The evaluation process should be conducted by a nonpartisan, neutral committee. The best evaluations come from programmatic bodies, with economic analysis expertise, that have the authority to make policy recommendations. In Kansas, the ideal institution to conduct the evaluation would be the Kansas Legislative Post Audit, to be reviewed and acted upon by the Kansas Legislature.

Measuring Incentives Against Non-Incentives

It is important when assessing tax incentive programs to compare the results of the programs with the potential results of other policies that were not implemented. Indicators to consider include revenue, net new job creation, and cost effectiveness.[13] In addition, an evaluation comparing incentive programs should have information about incentives given, as well as incentives not given.[14] A control group of non-incentive firms is necessary because, to understand the effect of the incentives, you need to have information about similar firms that did not receive incentives to compare results. This evaluation can be done “after the fact for program evaluation, or prior to implementation by using existing firms as a benchmark to evaluate an incentive program.” [15]

Evaluation of tax incentive programs can accomplish three things. First, the evaluation will help shed light on the success or failure of these programs. Second, the evaluation will help policymakers be good stewards of Kansas’ resources and identify the most effective ways to bolster job creation. Third, the evaluation process creates a regular schedule for review of tax incentive programs, which provides stability for developers and investors, as they can predict when programs will be reviewed. Regardless of whether you support tax incentive programs, the evaluation process can provide needed insight. If the program is working well, then the evaluation process will help educate stakeholders about the strength of the program. If tax incentives are found to be ineffective, policymakers can make needed fixes and engage in other approaches to encourage job growth and entrepreneurship across the state. However, evaluation of these programs can only be done effectively if the desired outcomes of each program are clearly defined.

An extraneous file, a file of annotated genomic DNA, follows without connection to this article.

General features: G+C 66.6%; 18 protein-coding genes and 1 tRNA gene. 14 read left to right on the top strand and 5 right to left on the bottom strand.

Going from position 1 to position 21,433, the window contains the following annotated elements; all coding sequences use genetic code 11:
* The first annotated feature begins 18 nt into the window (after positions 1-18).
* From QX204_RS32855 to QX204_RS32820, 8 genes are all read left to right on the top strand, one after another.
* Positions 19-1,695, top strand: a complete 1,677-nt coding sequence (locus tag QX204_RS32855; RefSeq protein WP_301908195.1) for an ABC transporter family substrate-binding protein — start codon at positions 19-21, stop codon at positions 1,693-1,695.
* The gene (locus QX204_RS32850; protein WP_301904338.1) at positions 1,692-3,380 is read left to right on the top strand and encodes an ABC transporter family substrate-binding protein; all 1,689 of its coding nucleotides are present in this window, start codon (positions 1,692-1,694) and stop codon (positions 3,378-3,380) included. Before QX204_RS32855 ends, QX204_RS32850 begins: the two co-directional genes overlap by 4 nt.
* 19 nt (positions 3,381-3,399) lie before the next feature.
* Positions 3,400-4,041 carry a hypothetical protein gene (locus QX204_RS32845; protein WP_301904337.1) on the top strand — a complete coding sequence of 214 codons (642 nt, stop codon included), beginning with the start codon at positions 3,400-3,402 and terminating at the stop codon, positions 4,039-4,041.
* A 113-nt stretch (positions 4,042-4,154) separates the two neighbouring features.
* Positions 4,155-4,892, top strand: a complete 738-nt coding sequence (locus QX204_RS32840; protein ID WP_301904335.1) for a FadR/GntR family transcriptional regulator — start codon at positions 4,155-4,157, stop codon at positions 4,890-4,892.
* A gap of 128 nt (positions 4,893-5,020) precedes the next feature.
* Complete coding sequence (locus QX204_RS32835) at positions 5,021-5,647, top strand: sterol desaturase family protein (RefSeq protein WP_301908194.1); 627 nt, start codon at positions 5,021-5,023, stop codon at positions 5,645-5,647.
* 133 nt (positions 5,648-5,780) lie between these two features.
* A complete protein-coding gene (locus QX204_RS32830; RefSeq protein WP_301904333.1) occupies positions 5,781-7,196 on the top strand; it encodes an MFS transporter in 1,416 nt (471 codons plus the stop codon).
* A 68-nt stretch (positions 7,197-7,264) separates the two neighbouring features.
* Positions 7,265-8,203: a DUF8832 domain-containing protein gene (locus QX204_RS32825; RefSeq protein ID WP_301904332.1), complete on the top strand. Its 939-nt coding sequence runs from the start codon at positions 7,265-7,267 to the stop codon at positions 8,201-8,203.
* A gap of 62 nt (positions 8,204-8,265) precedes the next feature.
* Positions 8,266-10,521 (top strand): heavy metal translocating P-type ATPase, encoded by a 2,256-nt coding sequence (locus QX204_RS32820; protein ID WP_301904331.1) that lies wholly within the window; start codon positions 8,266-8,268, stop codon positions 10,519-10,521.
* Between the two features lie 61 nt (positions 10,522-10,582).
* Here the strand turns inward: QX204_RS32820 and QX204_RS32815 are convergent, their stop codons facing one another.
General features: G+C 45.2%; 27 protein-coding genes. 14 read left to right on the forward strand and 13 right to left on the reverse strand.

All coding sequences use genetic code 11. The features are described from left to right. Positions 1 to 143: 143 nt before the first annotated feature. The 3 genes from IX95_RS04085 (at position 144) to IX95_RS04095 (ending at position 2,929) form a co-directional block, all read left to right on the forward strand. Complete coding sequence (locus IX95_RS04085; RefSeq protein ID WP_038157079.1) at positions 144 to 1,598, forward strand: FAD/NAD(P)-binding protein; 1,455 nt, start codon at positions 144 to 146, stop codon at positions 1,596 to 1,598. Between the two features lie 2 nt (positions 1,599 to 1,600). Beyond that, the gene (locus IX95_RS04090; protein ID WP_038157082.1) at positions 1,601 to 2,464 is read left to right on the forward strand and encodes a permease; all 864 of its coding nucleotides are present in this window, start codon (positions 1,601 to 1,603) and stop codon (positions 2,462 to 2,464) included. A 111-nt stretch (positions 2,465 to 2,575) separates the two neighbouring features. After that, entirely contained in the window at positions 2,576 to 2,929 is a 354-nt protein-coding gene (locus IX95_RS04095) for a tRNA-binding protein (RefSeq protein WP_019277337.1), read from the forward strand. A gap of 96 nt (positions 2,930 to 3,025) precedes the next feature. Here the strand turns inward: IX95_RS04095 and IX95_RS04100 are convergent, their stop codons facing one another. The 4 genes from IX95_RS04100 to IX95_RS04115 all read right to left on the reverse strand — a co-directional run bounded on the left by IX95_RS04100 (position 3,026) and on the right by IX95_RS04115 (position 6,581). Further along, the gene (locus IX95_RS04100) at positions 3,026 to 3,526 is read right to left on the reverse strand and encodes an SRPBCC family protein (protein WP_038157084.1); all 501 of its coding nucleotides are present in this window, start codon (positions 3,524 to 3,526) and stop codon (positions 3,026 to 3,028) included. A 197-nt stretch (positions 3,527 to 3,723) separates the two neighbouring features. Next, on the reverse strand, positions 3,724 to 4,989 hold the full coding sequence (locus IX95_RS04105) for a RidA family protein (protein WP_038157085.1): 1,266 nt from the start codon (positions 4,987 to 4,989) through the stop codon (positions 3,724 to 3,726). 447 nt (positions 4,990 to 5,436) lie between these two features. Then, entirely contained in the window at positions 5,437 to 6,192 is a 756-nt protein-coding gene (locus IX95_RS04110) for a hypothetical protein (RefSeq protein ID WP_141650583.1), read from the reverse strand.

The Kansas legislature should develop evaluation processes for tax incentive programs to increase transparency, measure effectiveness, and ensure a return on investment of economic development tools.


[1] See HB 2752; HB 2753; SB 448.

[2] The Pew Charitable Trusts. “How States Are Improving Tax Incentives for Jobs and Growth.” 2017. http://www.pewtrusts.org/en/research-and-analysis/reports/2017/05/how-states-are-improving-tax-incentives-for-jobs-and-growth

[3] The Pew Charitable Trusts. “How States Are Improving Tax Incentives for Jobs and Growth.” 2017. http://www.pewtrusts.org/en/research-and-analysis/reports/2017/05/how-states-are-improving-tax-incentives-for-jobs-and-growth